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Journey to the Monkey Puzzle trees

Our first destination was Coliseum, a small hamlet nestled at the foot of the Conguillío National Park. But just as we arrived, heavy weather rolled in after days of warming sunshine, forcing us to forgo our portable home for the cheapest room we could find in a local hospedaje. It was bare bones: the door refused to close, creaking petulantly, and the lopsided bed threatened to swallow Sage whole. So began El Huevito’s initiation to dirt-bag touring. Soon, our combined belongings were strewn around our shoebox of a space, clothes of all shapes and sizes hanging from windows and door handles.

Porridge was cooked up on the floor of the bathroom and the bed quickly filled with bread crumbs. Of course, the matriarchal owners of the hospedaje were quickly won over by Sage’s blue- eyed charms, calling out his name and luring him into the kitchen, the social centre of the premises. To Nancy’s chagrin, he’d return from such forays laden with a soft drink and biscuits, when prior to the trip, his impeccable diet revolved around the finest home cooked, organic goodness the Santa Fean farmer’s market could offer.

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There was nothing to do but wait out the storm for a couple of days, as Sage bounced around the walls in his sugary fix. When a break in the weather finally came, our patience was rewarded with cinematic views of the conical Llaima Volcano, towering overhead at 10,252 feet. Come morning, we made a dash for the park itself. Following soft and loamy dirt roads, we climbed ever upwards into this wild, beautiful and other-worldly place, striking out across its volcanic lunar landscape, where islands of fertile land lay stranded between lava flows frozen in time—or at least until the next eruption.

With a 1,500 foot climb to tackle that day, we made it, just, to the enchanting Araucaria araucana, standing nobly in tranquil groves around the park. Their nickname was as appealing as their appearance: Monkey Puzzle trees are so called as it’s considered that climbing them would flummox even a monkey. I could see why. These bizarre, bandy, Seussian-like creations reach up to 130 feet high, and their tentacle-like branches are clad in stiff, sharp edged leaves, surely protecting them from any primate intrusion.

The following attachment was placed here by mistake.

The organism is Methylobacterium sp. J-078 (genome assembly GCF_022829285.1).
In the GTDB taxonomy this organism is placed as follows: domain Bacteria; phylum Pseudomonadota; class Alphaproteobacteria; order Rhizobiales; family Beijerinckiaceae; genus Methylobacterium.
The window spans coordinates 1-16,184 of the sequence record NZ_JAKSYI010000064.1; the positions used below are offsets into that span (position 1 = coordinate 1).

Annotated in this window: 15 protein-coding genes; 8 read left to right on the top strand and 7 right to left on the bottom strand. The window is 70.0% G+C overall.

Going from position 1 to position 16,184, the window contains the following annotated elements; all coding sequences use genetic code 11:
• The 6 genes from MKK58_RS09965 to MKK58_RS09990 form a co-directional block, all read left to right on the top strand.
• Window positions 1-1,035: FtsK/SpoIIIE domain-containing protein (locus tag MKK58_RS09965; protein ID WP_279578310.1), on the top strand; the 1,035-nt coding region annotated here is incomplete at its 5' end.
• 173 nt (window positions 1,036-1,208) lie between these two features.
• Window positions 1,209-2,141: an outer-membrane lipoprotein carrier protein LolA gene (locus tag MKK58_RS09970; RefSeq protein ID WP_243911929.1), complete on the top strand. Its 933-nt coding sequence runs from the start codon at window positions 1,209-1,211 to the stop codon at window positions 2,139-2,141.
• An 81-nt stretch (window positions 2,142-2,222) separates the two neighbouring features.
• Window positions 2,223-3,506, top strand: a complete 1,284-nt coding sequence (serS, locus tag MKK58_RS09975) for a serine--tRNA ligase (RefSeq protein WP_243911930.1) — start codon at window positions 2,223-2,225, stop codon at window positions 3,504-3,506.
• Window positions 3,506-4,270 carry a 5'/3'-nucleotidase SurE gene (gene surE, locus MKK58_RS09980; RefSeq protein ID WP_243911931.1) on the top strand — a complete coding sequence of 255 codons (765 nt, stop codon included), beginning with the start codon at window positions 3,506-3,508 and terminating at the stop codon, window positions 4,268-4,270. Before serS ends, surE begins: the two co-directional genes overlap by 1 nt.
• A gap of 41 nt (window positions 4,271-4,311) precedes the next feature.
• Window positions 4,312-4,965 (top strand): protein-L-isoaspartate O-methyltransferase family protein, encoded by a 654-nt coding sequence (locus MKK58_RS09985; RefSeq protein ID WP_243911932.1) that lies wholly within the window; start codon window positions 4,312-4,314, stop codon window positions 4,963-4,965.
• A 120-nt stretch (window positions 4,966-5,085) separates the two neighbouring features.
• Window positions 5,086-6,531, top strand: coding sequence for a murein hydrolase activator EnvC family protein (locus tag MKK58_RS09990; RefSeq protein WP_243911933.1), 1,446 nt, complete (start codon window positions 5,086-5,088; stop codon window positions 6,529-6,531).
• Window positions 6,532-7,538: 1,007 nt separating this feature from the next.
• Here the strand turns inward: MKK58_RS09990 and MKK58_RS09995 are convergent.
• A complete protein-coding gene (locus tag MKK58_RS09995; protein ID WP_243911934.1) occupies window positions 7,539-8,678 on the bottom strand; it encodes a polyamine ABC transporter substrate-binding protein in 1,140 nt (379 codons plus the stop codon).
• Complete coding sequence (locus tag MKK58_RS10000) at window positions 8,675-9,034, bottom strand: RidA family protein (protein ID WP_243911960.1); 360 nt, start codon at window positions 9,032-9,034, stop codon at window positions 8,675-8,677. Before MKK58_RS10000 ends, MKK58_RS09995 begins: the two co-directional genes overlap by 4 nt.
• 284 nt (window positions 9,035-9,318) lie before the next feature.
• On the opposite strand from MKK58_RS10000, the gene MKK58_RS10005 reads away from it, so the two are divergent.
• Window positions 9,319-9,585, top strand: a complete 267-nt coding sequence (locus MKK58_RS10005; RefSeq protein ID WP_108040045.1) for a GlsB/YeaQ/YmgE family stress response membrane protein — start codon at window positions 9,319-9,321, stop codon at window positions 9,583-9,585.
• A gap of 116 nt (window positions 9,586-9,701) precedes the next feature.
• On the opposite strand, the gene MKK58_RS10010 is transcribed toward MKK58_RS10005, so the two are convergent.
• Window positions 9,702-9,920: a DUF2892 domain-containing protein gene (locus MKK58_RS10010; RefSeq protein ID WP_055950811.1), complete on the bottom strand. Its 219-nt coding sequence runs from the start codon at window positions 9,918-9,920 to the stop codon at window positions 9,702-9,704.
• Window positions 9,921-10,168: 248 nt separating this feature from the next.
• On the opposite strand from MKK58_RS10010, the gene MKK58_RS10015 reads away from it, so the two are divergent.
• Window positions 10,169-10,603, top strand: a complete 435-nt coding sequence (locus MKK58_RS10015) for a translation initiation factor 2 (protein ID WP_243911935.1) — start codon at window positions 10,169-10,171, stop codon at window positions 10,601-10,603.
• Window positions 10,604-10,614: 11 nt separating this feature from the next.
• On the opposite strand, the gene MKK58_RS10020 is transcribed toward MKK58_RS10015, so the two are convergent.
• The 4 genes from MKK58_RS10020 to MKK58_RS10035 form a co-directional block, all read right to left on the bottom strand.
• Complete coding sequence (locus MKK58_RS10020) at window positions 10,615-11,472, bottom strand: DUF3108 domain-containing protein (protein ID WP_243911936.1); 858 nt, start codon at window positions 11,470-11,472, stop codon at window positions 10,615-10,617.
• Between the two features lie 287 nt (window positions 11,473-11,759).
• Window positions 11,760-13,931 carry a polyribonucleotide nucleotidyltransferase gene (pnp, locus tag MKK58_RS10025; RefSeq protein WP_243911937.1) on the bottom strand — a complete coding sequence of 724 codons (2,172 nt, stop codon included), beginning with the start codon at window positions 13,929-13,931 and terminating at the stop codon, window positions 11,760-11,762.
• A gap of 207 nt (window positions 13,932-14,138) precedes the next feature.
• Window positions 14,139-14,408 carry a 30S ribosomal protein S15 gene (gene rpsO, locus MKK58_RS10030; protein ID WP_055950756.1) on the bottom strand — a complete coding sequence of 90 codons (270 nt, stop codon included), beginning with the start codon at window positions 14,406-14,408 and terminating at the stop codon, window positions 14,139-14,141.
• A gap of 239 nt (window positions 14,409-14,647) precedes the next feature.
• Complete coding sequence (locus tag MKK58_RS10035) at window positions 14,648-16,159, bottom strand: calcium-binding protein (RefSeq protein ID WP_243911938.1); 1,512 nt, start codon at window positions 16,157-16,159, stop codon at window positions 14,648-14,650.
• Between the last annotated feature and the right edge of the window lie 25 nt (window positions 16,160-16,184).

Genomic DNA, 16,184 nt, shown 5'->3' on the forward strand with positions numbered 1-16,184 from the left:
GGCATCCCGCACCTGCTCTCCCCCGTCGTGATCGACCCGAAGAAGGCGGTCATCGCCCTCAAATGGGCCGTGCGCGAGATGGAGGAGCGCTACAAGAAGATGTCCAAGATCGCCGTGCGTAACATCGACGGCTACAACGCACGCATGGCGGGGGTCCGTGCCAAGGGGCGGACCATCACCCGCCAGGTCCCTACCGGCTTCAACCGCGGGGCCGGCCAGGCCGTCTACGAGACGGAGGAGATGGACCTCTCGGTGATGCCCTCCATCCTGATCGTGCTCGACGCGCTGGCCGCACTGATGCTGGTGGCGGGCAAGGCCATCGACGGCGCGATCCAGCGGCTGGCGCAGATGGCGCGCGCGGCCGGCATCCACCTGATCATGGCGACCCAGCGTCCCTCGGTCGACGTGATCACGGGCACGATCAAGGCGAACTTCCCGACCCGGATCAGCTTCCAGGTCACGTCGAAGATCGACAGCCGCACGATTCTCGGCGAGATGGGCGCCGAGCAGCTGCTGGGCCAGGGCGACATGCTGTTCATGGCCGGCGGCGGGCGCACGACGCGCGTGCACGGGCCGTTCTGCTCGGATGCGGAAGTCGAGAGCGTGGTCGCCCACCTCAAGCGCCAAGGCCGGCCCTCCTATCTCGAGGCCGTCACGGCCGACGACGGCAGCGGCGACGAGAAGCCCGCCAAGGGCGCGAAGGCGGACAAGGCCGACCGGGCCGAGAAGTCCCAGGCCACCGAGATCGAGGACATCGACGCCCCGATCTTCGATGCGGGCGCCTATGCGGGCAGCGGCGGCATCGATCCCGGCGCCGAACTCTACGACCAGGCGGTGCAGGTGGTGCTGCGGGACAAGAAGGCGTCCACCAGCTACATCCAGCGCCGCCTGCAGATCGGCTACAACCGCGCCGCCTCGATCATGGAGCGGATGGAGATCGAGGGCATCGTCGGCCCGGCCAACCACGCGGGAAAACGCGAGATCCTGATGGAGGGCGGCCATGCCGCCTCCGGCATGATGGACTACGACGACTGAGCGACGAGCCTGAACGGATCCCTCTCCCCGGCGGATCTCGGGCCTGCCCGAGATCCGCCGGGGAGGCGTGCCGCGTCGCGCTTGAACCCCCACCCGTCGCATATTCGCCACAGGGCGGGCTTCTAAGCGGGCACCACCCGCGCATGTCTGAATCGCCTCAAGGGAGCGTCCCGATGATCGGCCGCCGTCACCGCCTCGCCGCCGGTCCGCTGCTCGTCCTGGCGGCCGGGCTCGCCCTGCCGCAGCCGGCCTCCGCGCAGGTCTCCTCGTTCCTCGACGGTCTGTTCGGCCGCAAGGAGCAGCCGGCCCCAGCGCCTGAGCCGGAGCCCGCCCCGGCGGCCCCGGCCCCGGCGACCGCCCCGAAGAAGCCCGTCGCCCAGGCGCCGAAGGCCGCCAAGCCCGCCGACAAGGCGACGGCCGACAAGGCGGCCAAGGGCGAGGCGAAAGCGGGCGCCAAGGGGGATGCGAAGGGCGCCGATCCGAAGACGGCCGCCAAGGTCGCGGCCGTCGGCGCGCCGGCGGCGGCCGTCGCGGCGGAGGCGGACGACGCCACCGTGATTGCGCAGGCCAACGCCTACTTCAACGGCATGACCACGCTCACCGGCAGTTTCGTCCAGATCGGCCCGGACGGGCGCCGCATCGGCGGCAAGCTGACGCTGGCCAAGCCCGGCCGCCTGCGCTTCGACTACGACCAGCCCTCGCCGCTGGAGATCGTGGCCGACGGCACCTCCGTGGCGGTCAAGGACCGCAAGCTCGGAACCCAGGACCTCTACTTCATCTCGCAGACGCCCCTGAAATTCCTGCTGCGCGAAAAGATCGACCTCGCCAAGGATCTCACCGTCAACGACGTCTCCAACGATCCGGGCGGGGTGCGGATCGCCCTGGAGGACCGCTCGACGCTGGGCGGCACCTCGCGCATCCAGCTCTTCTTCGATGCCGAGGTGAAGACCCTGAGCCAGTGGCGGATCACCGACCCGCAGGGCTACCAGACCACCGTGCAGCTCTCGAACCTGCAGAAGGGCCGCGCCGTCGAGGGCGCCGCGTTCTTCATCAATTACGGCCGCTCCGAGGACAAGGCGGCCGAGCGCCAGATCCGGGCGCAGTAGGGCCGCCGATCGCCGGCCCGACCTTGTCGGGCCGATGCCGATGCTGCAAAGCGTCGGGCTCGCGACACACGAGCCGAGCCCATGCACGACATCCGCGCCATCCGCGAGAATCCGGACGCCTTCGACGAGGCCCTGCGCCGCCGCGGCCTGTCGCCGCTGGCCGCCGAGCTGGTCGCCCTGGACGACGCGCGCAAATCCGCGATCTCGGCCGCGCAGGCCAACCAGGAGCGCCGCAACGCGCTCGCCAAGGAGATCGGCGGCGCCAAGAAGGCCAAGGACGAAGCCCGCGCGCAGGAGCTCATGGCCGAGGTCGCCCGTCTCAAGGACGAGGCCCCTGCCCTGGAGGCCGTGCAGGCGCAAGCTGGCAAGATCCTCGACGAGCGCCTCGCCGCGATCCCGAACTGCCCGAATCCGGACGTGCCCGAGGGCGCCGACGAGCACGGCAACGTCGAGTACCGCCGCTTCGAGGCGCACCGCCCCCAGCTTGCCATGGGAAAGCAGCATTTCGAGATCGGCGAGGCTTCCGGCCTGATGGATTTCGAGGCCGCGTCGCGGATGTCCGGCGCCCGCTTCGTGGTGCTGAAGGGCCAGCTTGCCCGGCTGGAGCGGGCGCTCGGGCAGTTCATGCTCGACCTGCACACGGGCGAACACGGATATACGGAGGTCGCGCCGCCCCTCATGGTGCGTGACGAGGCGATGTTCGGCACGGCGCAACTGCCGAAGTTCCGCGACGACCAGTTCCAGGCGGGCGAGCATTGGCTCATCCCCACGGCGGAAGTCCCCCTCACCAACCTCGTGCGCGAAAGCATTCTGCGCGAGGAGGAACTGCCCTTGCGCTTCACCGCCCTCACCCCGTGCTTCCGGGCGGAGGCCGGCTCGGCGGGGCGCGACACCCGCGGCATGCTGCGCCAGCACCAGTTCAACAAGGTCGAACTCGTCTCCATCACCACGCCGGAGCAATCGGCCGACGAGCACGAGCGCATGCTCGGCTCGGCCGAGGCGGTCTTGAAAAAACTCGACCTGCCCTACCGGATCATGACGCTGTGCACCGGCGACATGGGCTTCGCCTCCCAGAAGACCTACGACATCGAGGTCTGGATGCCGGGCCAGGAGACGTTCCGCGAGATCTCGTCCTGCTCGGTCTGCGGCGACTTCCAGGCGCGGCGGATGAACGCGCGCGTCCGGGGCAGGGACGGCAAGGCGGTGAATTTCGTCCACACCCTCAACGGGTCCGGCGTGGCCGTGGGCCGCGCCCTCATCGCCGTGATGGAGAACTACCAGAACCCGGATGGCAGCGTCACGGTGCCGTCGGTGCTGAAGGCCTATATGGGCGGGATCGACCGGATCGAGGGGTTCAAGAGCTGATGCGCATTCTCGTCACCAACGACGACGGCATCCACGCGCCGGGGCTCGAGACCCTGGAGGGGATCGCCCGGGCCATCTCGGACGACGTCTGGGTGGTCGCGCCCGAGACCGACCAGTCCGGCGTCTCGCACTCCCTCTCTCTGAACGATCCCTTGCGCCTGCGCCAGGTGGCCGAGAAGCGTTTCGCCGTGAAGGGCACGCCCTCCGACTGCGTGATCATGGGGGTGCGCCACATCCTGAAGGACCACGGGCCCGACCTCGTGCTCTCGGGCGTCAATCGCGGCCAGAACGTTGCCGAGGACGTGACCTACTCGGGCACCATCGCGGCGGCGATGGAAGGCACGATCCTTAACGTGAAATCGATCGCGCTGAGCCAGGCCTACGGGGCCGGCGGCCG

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To the beach!

Mission accomplished, it was time to gather our belongings, scour the room for toys, and move on once more. Appreciating the way rain douses family holiday-making with a perfunctory fizzle, we headed north, in search of beaches and sunshine. Our destination, Valparaíso, is well known in Chile as an artistic city rich in muralism, and perfectly located to spend our last few nights camping along the Pacific. So away from the damp and humid Lake District we fled, via a 12-hour bus ride that required both stubborn haggling to secure safe passage of our booty of bikes and trailer, and the challenge of coaxing Sage through the night without one of his famous meltdowns.

Thankfully, animals and objects all survived, largely unscathed, to be unceremoniously ejected into Valparaíso’s bus station in the early hours. It was our first experience of urban riding, South American-style. Where we’d meandered through a quiet, traffic-free Lake District, here we tussled with cars, dodged kami- kaze buses, and hopped jagged curbs, the trailer dancing graciously but unintentionally on one wheel at times.

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The hostel we found in this ramshackle port’s bohemian district was perfect. Adorned with pictures of bicycles in every room, La Bicyclette was run by the ever-smiling Giles, a relocated Frenchman who bobbed around us enthusiastically and mollycoddled Sage. “No problem, no problem,” he soothed again and again, showing us to a bright and airy room, its windows opening out onto a colorful street scene below, as he advised on the best places to walk.